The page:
Driving Under the Influence - Page 10
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underage DUI, Connecticut DUI law, underage drinking, BAC, administrative per se, implied consentWe all know that it is both dangerous and illegal to drink and drive, and we educate our children about the potential consequences of doing so. Consuming alcohol before age 21 is considered underage drinking in the United States. However, there are statutes in Connecticut that apply specifically to those who are caught driving under the influence before their 21st birthday.

Unfortunately, mistakes and poor judgement are part of being young. Below are several facts about DUI law in Connecticut that you need to know if your child is charged with a DUI.

Connecticut has a three part law relating to DUIs.

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DUI, Connecticut DUI arrest, multiple DUI convictions, ignition interlock deviceCriminal penalties for a second or third DUI conviction in Connecticut are serious: they can include prison terms, fines, and license suspensions. A second DUI arrest carries specific requirements for driving with an ignition interlock device if you wish to retain your driving privileges. If you have been charged with a second or third DUI, contact a criminal defense attorney as soon as possible so that your rights are represented in court.

A second time offender is required to drive with an interlock device for three years. During the first year, the individual can only drive to school, work, an interlock service center, or an alcohol or drug abuse treatment facility. A second or subsequent offense requires the offender to submit to a drug or alcohol abuse assessment program and may be mandated by the court to attend a treatment program.

If arrested for a third or subsequent DUI arrest, the DMV will revoke your license. A convicted individual can have that license restored after two years, so long as certain conditions are met and the driver does not appear to be a danger to public safety.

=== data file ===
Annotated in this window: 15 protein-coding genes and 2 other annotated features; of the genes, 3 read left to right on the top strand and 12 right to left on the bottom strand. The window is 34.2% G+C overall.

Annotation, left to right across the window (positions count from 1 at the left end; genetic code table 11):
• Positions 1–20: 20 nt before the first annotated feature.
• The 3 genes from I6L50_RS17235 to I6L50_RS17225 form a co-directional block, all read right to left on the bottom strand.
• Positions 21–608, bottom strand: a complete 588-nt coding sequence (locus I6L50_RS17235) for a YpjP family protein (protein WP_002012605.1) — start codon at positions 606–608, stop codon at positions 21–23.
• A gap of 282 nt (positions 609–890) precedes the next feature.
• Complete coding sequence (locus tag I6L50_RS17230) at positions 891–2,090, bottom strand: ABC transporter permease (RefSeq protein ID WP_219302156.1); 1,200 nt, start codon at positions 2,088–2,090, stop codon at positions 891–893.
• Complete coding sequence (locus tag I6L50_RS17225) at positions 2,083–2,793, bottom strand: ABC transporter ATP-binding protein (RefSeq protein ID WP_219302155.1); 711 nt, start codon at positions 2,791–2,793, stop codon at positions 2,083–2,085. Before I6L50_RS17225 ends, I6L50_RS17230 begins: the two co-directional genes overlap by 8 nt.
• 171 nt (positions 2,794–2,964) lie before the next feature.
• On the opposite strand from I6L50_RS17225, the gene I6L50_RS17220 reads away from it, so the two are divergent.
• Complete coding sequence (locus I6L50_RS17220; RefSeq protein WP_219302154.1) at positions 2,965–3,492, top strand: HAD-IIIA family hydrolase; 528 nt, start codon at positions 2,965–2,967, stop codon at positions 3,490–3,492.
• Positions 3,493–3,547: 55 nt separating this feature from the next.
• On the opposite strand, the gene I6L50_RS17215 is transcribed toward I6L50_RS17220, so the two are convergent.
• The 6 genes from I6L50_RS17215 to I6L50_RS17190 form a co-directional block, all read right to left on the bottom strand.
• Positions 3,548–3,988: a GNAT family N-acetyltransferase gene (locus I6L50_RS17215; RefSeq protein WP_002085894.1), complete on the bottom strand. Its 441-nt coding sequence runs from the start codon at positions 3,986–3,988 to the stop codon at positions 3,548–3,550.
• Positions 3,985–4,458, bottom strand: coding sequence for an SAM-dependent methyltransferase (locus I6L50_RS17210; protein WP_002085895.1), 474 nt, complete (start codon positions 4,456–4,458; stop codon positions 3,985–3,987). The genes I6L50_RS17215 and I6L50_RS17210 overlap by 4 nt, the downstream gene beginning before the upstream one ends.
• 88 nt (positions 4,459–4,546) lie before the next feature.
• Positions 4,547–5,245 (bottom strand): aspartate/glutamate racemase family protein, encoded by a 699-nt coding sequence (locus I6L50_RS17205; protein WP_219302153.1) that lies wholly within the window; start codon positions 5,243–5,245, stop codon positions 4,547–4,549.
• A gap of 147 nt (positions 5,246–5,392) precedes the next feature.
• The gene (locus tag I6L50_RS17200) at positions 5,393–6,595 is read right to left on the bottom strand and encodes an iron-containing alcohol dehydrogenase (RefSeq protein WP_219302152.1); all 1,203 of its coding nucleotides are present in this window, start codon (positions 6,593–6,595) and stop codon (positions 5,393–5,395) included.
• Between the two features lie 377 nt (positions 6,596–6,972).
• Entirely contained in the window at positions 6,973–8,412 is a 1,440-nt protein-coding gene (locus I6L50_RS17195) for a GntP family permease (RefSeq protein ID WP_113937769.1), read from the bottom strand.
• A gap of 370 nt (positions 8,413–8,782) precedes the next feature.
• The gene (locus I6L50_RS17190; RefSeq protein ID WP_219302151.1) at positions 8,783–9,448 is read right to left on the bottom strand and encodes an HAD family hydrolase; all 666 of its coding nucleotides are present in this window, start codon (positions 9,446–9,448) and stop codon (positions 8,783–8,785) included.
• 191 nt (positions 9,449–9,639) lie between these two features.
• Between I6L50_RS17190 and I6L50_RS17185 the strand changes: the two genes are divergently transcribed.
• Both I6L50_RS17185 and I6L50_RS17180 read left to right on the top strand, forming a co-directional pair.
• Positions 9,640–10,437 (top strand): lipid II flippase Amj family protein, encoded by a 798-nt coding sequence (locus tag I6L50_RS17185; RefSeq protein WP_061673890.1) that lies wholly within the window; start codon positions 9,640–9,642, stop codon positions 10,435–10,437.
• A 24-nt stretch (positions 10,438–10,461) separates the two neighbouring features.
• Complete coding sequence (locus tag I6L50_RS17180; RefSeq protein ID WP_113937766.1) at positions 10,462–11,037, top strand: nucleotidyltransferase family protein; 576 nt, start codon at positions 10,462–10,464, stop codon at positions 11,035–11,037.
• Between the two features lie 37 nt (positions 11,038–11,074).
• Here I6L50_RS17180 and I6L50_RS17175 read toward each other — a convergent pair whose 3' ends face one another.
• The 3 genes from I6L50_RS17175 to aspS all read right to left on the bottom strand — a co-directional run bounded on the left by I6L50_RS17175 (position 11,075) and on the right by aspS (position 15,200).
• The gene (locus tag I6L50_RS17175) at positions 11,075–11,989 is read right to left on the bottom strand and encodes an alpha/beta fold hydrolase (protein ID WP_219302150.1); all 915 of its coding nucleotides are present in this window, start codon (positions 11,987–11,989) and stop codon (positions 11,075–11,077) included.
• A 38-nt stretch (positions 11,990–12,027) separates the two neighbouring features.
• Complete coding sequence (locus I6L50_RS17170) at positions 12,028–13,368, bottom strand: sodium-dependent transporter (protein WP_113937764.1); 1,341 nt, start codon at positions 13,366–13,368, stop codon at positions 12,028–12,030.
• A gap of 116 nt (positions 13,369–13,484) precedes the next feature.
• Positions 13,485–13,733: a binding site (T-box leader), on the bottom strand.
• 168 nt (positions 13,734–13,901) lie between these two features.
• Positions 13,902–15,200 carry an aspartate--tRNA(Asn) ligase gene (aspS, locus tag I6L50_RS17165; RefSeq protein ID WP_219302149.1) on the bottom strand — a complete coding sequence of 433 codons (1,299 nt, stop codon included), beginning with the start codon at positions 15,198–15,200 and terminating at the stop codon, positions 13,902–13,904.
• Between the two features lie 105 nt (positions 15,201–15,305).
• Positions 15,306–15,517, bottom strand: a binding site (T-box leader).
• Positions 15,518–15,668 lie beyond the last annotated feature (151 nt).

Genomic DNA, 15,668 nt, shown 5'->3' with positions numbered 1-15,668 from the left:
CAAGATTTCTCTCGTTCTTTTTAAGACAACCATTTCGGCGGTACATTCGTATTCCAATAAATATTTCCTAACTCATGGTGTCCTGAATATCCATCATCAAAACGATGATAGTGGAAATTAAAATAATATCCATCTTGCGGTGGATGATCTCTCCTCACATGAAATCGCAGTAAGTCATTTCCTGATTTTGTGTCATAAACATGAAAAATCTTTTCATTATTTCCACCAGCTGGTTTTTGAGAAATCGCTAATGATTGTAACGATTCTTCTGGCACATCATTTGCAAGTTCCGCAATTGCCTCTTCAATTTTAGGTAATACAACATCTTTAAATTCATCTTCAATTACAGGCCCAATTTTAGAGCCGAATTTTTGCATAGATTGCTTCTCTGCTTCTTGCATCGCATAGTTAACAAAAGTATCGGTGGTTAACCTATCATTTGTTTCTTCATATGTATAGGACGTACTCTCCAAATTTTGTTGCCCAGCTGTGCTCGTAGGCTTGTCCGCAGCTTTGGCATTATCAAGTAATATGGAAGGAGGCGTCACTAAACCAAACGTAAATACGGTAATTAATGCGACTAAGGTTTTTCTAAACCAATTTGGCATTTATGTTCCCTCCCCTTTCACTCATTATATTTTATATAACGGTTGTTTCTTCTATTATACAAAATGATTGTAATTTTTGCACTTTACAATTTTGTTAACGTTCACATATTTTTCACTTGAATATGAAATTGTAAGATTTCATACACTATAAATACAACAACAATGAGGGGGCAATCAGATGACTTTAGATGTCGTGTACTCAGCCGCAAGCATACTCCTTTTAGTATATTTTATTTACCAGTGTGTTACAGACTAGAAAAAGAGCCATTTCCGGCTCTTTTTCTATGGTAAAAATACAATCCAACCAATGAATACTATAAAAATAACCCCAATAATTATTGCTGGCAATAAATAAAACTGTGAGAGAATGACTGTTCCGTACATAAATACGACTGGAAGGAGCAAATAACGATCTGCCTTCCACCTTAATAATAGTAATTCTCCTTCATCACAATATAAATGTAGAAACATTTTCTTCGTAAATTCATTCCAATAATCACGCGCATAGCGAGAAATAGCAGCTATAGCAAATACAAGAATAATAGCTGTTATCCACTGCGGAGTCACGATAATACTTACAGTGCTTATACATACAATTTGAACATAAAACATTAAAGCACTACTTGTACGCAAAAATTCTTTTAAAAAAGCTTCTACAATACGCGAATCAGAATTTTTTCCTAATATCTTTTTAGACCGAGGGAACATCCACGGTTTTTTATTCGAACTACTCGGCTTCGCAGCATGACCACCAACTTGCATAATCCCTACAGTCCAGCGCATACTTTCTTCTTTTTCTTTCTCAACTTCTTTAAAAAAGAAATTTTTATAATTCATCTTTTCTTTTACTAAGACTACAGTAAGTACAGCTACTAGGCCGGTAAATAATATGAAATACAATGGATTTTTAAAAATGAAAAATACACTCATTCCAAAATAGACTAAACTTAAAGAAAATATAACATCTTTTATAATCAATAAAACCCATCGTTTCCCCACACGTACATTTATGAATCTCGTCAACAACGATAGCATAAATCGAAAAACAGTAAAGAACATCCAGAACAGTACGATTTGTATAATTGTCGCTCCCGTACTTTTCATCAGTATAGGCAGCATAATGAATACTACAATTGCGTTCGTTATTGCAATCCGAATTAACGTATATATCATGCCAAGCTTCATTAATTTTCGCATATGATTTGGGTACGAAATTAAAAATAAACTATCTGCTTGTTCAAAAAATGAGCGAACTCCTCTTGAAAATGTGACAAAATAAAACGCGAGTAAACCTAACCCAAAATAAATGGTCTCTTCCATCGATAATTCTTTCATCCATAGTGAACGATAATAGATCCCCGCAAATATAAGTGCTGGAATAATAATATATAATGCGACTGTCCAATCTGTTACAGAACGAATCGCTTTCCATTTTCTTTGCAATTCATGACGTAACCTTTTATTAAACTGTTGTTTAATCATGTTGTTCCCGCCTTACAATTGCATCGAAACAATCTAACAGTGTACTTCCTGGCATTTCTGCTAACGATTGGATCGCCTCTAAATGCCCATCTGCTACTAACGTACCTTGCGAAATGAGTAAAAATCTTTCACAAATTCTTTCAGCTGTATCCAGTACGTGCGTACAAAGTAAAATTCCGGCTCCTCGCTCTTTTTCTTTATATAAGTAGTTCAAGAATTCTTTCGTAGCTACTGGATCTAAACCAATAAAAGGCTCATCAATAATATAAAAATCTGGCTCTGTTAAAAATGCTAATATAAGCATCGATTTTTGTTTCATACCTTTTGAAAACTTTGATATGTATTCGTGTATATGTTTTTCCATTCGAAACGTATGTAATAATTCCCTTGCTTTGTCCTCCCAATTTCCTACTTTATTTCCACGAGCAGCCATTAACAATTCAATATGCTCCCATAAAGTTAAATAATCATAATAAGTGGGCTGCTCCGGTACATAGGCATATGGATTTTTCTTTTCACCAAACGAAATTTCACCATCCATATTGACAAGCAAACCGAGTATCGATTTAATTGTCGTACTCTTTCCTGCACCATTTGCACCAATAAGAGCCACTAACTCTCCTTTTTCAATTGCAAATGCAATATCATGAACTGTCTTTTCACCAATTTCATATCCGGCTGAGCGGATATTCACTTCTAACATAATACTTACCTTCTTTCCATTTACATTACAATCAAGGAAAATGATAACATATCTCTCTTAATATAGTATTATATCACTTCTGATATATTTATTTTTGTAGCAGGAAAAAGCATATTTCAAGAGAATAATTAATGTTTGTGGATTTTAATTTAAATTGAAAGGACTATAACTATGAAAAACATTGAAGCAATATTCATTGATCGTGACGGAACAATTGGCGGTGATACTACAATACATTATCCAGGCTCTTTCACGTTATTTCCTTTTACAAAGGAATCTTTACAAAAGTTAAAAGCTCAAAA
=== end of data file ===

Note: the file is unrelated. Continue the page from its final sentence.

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Stamford DUI, DUI lawyer, Connecticut DUI defense lawyer, DUI defense attorneyIf you are pulled over and accused of DUI in Connecticut, you should know the state’s implied consent law. The law mandates that you consent to a urine, blood, or breath test if you have been arrested for a DUI. If the officer arresting you has probable cause, then you give your consent to having this test done.

The officer chooses which test is to be done, but it must be given within two hours of when you were actually driving a vehicle. Without penalty, you can refuse the blood test if you wish, meaning that the officer can choose from one of the remaining test. The officer must also inform you of your constitutional rights when you are arrested and explain that your license may be suspended if you refuse to take a test.

If you refuse to take the test, that information can be used against you in court. An officer doesn’t have the responsibility to explain that you can contact your attorney prior to taking a test, which you might want to consider doing so that you are aware of all your rights at that time.

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ignition interlock, DUI, Connecticut criminal law, Connecticut criminal defense lawyer, DUI defense attorneyThere are serious repercussions for those convicted of a DUI in Connecticut. Fines may include prison terms, fines, and license suspensions. Under state law, offenders aged 21 or older will have a minimum license suspension of 45 days. If you have been charged with driving under the influence, you need to contact an attorney as soon as possible.

First time offenders may be eligible to drive after their suspension period ends, but only with an ignition interlock-equipped vehicle. First time offenders will drive with an ignition interlock device for a period of one year, and second time offenders will drive with an ignition interlock device for three years. Second time offenders are only allowed to drive to school, work, an alcohol or drug treatment program, or the ignition interlock service center in the first year of the interlock period.

If you have been convicted of a DUI for the third time, the DMV is required to revoke your license. A driver might be eligible to get his or her license restored after a period of a few years, but this agreement requires compliance with lifelong interlock device driving.

One of the most important parts of your case is determining that evidence is admissible. The standard of evidence in these cases depends on whether or not the driver was injured. A driver must have been given a reasonable opportunity to contact an attorney before taking the blood alcohol test. The test results must have been mailed or personally delivered to the driver by the next business day, and the test must have been administered by a police officer or under a police officer’s discretion. Test types can include blood, breath, or urine, and the test equipment must be accurate. If you have been charged with a DUI, contact a Connecticut criminal defense attorney to ensure that your rights are represented.